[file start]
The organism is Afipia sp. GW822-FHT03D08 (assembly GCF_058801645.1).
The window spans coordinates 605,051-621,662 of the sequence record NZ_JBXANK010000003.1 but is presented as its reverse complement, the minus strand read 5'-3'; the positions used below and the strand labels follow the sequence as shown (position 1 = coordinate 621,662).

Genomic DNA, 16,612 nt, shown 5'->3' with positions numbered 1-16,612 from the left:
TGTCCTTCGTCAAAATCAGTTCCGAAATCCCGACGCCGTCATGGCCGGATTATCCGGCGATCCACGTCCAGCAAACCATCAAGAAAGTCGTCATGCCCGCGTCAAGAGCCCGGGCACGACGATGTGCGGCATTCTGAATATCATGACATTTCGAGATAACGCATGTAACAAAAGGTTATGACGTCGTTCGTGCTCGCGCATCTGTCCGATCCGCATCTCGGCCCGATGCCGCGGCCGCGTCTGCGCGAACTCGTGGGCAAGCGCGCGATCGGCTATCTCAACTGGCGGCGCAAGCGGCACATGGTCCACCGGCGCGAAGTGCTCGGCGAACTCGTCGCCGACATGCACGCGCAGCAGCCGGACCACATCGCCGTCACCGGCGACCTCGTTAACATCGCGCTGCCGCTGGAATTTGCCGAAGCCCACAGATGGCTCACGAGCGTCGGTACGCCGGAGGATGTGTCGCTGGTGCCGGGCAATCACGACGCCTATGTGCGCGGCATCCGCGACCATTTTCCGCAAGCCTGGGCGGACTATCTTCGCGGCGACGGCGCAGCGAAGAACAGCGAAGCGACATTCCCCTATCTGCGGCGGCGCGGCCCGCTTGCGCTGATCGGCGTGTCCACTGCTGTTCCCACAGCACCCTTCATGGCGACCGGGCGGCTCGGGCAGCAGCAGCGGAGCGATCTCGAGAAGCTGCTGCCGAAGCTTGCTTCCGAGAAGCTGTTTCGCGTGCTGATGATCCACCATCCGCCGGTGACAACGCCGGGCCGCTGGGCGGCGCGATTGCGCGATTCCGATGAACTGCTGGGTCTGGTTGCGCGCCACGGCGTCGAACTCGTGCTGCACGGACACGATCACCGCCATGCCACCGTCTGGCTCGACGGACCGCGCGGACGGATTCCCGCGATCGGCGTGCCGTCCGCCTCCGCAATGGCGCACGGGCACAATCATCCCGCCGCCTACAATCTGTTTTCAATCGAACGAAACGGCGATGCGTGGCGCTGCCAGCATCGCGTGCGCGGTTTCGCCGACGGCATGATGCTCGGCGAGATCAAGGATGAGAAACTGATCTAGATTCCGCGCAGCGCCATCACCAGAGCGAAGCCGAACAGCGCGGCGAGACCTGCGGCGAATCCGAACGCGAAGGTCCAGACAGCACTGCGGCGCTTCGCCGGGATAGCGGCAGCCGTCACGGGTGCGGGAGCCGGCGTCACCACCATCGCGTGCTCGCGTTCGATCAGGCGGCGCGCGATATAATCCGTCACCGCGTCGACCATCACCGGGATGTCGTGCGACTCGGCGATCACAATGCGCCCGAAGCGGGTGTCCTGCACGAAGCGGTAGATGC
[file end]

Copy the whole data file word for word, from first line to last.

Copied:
The organism is Afipia sp. GW822-FHT03D08 (assembly GCF_058801645.1).
The window spans coordinates 605,051-621,662 of the sequence record NZ_JBXANK010000003.1 but is presented as its reverse complement, the minus strand read 5'-3'; the positions used below and the strand labels follow the sequence as shown (position 1 = coordinate 621,662).

Genomic DNA, 16,612 nt, shown 5'->3' with positions numbered 1-16,612 from the left:
TGTCCTTCGTCAAAATCAGTTCCGAAATCCCGACGCCGTCATGGCCGGATTATCCGGCGATCCACGTCCAGCAAACCATCAAGAAAGTCGTCATGCCCGCGTCAAGAGCCCGGGCACGACGATGTGCGGCATTCTGAATATCATGACATTTCGAGATAACGCATGTAACAAAAGGTTATGACGTCGTTCGTGCTCGCGCATCTGTCCGATCCGCATCTCGGCCCGATGCCGCGGCCGCGTCTGCGCGAACTCGTGGGCAAGCGCGCGATCGGCTATCTCAACTGGCGGCGCAAGCGGCACATGGTCCACCGGCGCGAAGTGCTCGGCGAACTCGTCGCCGACATGCACGCGCAGCAGCCGGACCACATCGCCGTCACCGGCGACCTCGTTAACATCGCGCTGCCGCTGGAATTTGCCGAAGCCCACAGATGGCTCACGAGCGTCGGTACGCCGGAGGATGTGTCGCTGGTGCCGGGCAATCACGACGCCTATGTGCGCGGCATCCGCGACCATTTTCCGCAAGCCTGGGCGGACTATCTTCGCGGCGACGGCGCAGCGAAGAACAGCGAAGCGACATTCCCCTATCTGCGGCGGCGCGGCCCGCTTGCGCTGATCGGCGTGTCCACTGCTGTTCCCACAGCACCCTTCATGGCGACCGGGCGGCTCGGGCAGCAGCAGCGGAGCGATCTCGAGAAGCTGCTGCCGAAGCTTGCTTCCGAGAAGCTGTTTCGCGTGCTGATGATCCACCATCCGCCGGTGACAACGCCGGGCCGCTGGGCGGCGCGATTGCGCGATTCCGATGAACTGCTGGGTCTGGTTGCGCGCCACGGCGTCGAACTCGTGCTGCACGGACACGATCACCGCCATGCCACCGTCTGGCTCGACGGACCGCGCGGACGGATTCCCGCGATCGGCGTGCCGTCCGCCTCCGCAATGGCGCACGGGCACAATCATCCCGCCGCCTACAATCTGTTTTCAATCGAACGAAACGGCGATGCGTGGCGCTGCCAGCATCGCGTGCGCGGTTTCGCCGACGGCATGATGCTCGGCGAGATCAAGGATGAGAAACTGATCTAGATTCCGCGCAGCGCCATCACCAGAGCGAAGCCGAACAGCGCGGCGAGACCTGCGGCGAATCCGAACGCGAAGGTCCAGACAGCACTGCGGCGCTTCGCCGGGATAGCGGCAGCCGTCACGGGTGCGGGAGCCGGCGTCACCACCATCGCGTGCTCGCGTTCGATCAGGCGGCGCGCGATATAATCCGTCACCGCGTCGACCATCACCGGGATGTCGTGCGACTCGGCGATCACAATGCGCCCGAAGCGGGTGTCCTGCACGAAGCGGTAGATGC